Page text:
Wednesday, November 9, 2016
Addicted to facebook and Instagram?
Can't get enough of cute cat videos?
Work at the computer all day?
Constantly playing video games?
Permanently attached to your smart phone?
If you answered yes to any of these questions, you might be suffering from digital eye strain!
What is Digital Eye Strain?
According to a Vision Council report, digital eye strain is the physical discomfort felt after two or more hours in front of a digital screen and is associated with the close to mid-range distance of digital screens, including desktop and laptop computers, tablets, e-readers and smartphones.
What are the symptoms of Digital Eye Strain?
Dry eyes, eye strain, brain fatigue and neck pain are all symptoms associated with Digital Eye Strain.
Why does this happen?
Our eyes were never meant to look at millions of glowing pixels all day. Small type and pixelated images force our eyes to work harder in order to focus.
Blue light is part of the visible light spectrum. It comes from the sun, as well as artificial light sources like digital screens and fluorescent lights. This type of light gets absorbed deep in the eye, making it one of the most intense forms of visible light to humans. While blue light can be beneficial in moderation by helping to regulate our body’s internal clock and improving alertness, it can also lead to the development of certain eye conditions and is believed to increase the risk of age-related macular degeneration.
What can be done to help me?
The optical industry has responded to the shift in digital habits by developing lens technology to alleviate vision problems and protect eyes from blue light, glare and other environmental stressors. Many of these "computer glasses" filter up to 20% of blue light and are available in both prescription and non-prescription eyewear. The lenses and filters are customized to reduce blurriness and pixilation, decrease brightness, block blue light, and minimize glare while working in front of a screen.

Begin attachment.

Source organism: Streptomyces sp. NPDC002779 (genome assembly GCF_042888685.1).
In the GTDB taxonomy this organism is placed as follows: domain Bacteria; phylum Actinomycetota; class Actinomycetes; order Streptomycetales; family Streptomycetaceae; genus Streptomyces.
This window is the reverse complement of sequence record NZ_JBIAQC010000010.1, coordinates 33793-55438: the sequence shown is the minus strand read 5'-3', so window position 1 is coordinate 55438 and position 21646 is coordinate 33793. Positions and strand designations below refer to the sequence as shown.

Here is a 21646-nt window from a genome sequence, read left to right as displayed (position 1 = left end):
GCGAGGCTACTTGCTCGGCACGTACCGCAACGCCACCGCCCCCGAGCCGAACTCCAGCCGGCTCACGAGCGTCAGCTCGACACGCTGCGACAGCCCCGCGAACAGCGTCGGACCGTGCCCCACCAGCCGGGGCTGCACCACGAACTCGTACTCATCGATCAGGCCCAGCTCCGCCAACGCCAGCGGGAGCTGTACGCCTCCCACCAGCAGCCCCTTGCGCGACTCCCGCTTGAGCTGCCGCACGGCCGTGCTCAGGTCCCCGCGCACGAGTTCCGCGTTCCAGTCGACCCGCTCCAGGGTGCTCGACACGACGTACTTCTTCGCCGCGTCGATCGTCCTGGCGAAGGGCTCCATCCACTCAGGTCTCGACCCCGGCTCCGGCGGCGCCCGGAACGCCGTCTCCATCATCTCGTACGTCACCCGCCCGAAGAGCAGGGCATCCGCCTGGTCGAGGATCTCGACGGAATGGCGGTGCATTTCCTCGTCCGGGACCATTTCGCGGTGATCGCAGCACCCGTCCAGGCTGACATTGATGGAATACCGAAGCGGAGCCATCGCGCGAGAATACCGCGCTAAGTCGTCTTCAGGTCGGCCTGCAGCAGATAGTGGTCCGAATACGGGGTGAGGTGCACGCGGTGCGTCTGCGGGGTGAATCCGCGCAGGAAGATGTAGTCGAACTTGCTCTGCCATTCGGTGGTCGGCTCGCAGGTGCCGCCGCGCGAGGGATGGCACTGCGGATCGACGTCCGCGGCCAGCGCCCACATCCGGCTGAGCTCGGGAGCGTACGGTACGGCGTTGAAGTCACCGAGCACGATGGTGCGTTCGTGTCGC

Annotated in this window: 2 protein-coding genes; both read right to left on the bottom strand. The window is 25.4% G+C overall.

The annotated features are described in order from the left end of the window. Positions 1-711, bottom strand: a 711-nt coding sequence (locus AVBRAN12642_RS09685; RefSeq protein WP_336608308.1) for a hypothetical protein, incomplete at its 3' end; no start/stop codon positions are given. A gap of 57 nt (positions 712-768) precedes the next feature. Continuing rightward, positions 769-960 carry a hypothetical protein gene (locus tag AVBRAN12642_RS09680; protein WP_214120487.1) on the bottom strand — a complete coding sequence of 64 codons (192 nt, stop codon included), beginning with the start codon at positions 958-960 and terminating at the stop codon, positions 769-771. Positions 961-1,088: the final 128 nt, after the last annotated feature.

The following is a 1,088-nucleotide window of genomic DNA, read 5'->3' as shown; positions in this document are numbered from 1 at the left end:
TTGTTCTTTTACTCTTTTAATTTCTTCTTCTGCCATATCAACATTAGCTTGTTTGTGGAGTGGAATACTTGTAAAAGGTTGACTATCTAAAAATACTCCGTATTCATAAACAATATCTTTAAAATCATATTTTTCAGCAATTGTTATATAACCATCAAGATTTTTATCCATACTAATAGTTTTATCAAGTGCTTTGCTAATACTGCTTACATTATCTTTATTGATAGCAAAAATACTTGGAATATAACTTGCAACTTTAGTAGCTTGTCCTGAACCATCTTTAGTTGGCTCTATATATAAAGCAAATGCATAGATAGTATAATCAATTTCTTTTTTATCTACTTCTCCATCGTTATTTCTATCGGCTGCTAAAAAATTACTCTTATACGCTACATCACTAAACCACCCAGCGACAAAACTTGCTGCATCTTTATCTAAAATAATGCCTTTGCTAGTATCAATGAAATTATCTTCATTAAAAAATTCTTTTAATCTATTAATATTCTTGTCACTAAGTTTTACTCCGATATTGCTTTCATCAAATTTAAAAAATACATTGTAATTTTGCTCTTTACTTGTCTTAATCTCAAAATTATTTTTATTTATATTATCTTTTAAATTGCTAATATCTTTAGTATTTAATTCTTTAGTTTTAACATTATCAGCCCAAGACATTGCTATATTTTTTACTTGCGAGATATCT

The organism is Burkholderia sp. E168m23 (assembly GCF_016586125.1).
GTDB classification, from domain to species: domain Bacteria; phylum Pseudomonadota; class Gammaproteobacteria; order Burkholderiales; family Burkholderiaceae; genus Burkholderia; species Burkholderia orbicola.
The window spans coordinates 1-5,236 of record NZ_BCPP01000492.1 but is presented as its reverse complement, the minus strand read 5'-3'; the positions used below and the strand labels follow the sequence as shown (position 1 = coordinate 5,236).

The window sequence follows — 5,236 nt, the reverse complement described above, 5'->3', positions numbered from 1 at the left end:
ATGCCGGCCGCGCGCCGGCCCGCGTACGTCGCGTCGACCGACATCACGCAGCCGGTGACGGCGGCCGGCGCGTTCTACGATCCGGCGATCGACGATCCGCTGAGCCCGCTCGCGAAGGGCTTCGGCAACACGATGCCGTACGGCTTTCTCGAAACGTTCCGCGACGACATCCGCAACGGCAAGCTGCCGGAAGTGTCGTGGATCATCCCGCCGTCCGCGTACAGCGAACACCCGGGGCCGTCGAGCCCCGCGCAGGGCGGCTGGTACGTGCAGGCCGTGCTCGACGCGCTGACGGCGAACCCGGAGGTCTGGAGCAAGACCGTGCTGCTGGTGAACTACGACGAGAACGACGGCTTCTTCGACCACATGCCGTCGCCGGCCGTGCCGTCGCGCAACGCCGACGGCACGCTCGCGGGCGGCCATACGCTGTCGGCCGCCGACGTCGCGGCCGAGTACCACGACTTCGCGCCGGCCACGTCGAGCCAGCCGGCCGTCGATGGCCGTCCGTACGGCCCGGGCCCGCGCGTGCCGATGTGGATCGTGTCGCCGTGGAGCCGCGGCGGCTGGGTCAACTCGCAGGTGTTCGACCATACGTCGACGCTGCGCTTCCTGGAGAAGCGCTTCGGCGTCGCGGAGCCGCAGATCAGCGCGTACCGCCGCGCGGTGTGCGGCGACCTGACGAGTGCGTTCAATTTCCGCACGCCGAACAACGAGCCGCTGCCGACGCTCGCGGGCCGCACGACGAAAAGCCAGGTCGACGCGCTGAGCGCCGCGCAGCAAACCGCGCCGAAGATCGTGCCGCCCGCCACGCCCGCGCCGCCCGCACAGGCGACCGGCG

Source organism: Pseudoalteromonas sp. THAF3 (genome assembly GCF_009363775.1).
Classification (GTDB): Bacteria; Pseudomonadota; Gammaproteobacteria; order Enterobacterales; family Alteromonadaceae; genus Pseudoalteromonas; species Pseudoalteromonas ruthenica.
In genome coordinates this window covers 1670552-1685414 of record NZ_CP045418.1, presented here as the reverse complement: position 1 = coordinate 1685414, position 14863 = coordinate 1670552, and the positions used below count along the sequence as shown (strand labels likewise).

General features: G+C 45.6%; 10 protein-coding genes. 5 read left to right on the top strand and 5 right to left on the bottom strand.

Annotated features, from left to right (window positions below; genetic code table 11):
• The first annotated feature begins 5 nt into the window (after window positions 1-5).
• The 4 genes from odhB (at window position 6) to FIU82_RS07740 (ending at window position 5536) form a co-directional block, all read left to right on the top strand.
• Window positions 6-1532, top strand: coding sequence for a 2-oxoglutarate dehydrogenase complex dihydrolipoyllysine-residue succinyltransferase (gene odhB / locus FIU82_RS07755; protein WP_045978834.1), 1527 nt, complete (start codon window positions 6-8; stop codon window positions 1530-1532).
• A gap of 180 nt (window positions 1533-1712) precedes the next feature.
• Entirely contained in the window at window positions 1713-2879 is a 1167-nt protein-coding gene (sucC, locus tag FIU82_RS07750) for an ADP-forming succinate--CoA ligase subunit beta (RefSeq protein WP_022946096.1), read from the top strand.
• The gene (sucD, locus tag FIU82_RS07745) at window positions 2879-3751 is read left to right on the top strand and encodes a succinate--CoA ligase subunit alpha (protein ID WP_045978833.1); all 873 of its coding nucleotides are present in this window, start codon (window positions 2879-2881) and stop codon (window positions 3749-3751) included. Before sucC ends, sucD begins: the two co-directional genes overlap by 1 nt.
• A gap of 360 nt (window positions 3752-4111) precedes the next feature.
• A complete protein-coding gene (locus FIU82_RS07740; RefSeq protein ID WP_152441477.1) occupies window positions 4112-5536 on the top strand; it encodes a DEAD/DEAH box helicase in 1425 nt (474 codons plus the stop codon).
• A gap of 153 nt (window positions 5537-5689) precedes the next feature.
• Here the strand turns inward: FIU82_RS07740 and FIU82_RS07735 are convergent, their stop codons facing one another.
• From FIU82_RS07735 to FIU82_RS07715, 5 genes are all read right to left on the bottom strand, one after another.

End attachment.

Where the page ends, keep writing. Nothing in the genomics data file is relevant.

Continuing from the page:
Ask you eye doctor if you would be a good candidate for any of the new lens materials and filters that help reduce Digital Eye Strain!
Wednesday, September 28, 2016
Hot Eyewear News from Vision Expo in Las Vegas!!!
We keep informed on trends we see emerge in eyewear fashion, and this year at Vision Expo in Las Vegas we noticed a lot of them! Frames are continuing to get larger and rounder. Crystal clear acetates are super hot and now are being shown with soft tints as well. Color is still big and being introduced in creative layering hand painting. Mixed materials dominated many of the upscale lines, which fused together acetate and titanium, for unique looks and comfort. Technology is growing by leaps and bounds, both on the frame side and the lens side. (Look for our upcoming blog on digital eye strain)
Here are a few of the favorite things we noticed this fall:
|The new frames we ordered were larger,|
rounder and very light-weight for maximum
comfort. With their beautiful colors, multiple